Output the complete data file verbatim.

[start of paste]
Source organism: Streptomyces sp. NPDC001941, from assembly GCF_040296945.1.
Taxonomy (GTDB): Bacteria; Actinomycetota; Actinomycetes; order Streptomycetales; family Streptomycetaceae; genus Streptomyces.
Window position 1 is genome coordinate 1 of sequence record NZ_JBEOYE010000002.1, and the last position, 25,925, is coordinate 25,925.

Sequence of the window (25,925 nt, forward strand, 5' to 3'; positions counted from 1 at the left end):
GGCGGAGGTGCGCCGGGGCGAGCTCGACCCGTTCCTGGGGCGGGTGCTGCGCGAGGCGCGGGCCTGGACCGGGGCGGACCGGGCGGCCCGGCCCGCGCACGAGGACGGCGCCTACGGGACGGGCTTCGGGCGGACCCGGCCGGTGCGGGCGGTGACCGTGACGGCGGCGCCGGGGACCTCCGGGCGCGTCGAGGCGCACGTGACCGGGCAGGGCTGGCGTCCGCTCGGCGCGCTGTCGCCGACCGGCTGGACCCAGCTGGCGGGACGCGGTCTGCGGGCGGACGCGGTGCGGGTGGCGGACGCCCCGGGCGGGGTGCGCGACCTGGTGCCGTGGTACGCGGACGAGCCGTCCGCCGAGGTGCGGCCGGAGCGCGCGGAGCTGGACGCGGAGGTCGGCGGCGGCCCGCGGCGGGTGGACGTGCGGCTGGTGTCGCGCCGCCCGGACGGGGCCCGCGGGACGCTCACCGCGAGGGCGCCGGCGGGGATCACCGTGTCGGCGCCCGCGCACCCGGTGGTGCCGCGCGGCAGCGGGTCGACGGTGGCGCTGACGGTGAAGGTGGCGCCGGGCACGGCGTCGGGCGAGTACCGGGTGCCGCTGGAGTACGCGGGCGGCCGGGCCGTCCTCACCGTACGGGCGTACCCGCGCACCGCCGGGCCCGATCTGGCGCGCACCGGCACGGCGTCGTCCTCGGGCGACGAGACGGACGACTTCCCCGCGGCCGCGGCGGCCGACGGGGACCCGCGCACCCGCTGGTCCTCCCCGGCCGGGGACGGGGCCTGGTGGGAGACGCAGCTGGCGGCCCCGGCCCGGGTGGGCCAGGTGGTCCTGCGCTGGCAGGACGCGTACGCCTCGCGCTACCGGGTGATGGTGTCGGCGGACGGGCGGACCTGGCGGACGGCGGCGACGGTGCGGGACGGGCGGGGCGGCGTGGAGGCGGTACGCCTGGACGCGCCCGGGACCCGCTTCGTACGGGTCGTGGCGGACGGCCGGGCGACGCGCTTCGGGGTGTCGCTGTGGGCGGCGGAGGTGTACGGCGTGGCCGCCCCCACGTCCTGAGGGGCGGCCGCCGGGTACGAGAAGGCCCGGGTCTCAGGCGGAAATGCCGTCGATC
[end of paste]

Source organism: Streptomyces sp. NPDC001941, from assembly GCF_040296945.1.
Taxonomy (GTDB): Bacteria; Actinomycetota; Actinomycetes; order Streptomycetales; family Streptomycetaceae; genus Streptomyces.
Window position 1 is genome coordinate 1 of sequence record NZ_JBEOYE010000002.1, and the last position, 25,925, is coordinate 25,925.

Sequence of the window (25,925 nt, forward strand, 5' to 3'; positions counted from 1 at the left end):
GGCGGAGGTGCGCCGGGGCGAGCTCGACCCGTTCCTGGGGCGGGTGCTGCGCGAGGCGCGGGCCTGGACCGGGGCGGACCGGGCGGCCCGGCCCGCGCACGAGGACGGCGCCTACGGGACGGGCTTCGGGCGGACCCGGCCGGTGCGGGCGGTGACCGTGACGGCGGCGCCGGGGACCTCCGGGCGCGTCGAGGCGCACGTGACCGGGCAGGGCTGGCGTCCGCTCGGCGCGCTGTCGCCGACCGGCTGGACCCAGCTGGCGGGACGCGGTCTGCGGGCGGACGCGGTGCGGGTGGCGGACGCCCCGGGCGGGGTGCGCGACCTGGTGCCGTGGTACGCGGACGAGCCGTCCGCCGAGGTGCGGCCGGAGCGCGCGGAGCTGGACGCGGAGGTCGGCGGCGGCCCGCGGCGGGTGGACGTGCGGCTGGTGTCGCGCCGCCCGGACGGGGCCCGCGGGACGCTCACCGCGAGGGCGCCGGCGGGGATCACCGTGTCGGCGCCCGCGCACCCGGTGGTGCCGCGCGGCAGCGGGTCGACGGTGGCGCTGACGGTGAAGGTGGCGCCGGGCACGGCGTCGGGCGAGTACCGGGTGCCGCTGGAGTACGCGGGCGGCCGGGCCGTCCTCACCGTACGGGCGTACCCGCGCACCGCCGGGCCCGATCTGGCGCGCACCGGCACGGCGTCGTCCTCGGGCGACGAGACGGACGACTTCCCCGCGGCCGCGGCGGCCGACGGGGACCCGCGCACCCGCTGGTCCTCCCCGGCCGGGGACGGGGCCTGGTGGGAGACGCAGCTGGCGGCCCCGGCCCGGGTGGGCCAGGTGGTCCTGCGCTGGCAGGACGCGTACGCCTCGCGCTACCGGGTGATGGTGTCGGCGGACGGGCGGACCTGGCGGACGGCGGCGACGGTGCGGGACGGGCGGGGCGGCGTGGAGGCGGTACGCCTGGACGCGCCCGGGACCCGCTTCGTACGGGTCGTGGCGGACGGCCGGGCGACGCGCTTCGGGGTGTCGCTGTGGGCGGCGGAGGTGTACGGCGTGGCCGCCCCCACGTCCTGAGGGGCGGCCGCCGGGTACGAGAAGGCCCGGGTCTCAGGCGGAAATGCCGTCGATC